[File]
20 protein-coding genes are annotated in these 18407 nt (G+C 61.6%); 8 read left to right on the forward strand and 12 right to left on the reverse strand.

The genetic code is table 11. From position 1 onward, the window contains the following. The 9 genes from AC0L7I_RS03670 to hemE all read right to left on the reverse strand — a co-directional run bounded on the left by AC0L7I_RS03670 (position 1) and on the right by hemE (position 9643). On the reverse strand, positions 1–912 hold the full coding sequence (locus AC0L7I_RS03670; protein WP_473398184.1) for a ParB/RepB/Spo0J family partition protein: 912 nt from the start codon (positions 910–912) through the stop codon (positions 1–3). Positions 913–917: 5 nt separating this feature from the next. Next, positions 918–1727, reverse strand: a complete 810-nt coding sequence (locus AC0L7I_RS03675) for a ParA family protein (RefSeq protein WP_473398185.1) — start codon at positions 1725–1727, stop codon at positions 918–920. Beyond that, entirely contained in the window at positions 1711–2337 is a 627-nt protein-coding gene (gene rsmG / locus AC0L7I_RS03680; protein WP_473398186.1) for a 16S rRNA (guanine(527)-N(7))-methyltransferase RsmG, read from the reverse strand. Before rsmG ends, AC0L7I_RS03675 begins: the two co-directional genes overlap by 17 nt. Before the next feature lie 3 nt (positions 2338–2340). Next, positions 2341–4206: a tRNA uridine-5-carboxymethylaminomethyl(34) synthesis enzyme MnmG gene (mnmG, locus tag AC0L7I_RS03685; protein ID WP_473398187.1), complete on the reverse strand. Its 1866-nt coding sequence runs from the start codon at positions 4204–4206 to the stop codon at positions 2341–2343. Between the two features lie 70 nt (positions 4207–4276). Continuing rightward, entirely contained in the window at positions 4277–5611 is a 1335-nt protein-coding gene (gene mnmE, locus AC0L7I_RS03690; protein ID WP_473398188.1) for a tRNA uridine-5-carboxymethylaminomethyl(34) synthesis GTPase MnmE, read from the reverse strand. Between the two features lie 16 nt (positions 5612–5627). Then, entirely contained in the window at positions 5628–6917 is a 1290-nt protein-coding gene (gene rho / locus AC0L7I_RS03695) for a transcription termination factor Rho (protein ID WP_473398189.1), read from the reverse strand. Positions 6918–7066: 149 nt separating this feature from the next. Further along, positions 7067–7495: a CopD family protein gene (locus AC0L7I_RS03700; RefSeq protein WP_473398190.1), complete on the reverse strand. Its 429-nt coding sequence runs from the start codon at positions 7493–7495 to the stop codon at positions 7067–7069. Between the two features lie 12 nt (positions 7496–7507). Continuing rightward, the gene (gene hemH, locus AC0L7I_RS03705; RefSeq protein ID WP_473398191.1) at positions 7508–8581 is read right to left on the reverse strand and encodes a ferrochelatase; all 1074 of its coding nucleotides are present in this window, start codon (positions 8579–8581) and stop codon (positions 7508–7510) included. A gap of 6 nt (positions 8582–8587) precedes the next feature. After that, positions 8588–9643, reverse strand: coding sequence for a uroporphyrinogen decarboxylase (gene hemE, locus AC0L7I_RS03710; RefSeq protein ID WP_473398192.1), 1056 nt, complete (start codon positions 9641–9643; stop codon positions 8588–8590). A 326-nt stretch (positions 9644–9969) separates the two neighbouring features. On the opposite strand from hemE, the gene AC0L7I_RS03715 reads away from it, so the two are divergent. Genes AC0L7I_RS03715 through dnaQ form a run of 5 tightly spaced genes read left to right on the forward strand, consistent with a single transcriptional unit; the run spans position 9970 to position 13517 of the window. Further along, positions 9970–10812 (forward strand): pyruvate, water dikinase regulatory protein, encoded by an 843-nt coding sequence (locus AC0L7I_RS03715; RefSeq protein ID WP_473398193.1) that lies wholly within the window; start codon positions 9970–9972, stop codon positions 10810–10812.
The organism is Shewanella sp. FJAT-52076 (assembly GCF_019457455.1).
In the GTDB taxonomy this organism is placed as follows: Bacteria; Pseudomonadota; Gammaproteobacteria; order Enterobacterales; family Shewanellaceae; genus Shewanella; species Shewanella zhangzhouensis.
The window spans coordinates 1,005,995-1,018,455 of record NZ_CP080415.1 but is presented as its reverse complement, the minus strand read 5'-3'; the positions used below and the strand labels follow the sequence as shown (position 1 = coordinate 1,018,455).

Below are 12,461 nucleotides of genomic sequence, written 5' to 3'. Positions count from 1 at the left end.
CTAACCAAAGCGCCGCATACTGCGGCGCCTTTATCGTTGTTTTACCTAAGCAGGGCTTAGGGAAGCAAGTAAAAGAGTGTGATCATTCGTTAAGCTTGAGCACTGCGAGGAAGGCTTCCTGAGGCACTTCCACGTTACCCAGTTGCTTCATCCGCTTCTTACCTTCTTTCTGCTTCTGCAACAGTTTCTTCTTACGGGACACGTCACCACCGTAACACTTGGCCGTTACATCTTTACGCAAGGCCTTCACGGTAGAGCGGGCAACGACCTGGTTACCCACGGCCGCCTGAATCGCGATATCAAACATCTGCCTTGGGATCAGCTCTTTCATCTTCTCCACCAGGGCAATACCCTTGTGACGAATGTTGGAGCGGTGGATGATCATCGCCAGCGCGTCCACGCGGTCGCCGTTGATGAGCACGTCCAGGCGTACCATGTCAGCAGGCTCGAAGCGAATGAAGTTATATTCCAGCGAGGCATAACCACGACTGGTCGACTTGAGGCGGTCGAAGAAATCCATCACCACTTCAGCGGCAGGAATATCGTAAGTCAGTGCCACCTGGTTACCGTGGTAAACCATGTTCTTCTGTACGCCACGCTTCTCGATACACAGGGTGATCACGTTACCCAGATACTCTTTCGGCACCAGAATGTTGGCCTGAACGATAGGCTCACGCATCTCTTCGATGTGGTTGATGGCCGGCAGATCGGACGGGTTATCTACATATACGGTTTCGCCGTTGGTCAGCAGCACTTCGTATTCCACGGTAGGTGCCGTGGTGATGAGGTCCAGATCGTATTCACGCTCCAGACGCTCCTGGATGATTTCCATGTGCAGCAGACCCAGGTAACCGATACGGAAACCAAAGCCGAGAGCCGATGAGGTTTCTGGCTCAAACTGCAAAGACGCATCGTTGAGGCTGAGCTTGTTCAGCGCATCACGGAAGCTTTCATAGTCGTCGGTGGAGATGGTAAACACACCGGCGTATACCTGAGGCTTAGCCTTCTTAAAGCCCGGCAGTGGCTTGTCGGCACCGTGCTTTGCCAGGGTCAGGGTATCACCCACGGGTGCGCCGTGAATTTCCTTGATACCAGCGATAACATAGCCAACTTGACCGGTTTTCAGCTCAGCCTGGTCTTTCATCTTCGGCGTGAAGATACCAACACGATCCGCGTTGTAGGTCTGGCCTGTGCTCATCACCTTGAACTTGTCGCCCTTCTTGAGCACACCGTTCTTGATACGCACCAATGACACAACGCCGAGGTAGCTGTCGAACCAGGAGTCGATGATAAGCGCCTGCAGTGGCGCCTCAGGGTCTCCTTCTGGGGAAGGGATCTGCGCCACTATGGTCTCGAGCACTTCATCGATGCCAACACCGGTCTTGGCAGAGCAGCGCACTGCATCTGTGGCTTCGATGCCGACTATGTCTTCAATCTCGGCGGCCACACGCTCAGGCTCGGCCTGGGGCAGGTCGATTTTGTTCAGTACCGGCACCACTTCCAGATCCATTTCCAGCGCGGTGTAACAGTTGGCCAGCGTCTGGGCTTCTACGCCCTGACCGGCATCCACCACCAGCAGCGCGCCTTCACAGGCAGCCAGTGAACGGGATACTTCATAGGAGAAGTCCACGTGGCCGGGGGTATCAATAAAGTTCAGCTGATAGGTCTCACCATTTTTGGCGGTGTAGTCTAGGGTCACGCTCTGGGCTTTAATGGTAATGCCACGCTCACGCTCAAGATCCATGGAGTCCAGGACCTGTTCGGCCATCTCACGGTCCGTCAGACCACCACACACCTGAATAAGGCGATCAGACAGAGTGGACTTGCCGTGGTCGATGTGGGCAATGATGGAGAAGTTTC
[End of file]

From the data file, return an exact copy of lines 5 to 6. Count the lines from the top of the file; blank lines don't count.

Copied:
The window spans coordinates 1,005,995-1,018,455 of record NZ_CP080415.1 but is presented as its reverse complement, the minus strand read 5'-3'; the positions used below and the strand labels follow the sequence as shown (position 1 = coordinate 1,018,455).

Below are 12,461 nucleotides of genomic sequence, written 5' to 3'. Positions count from 1 at the left end.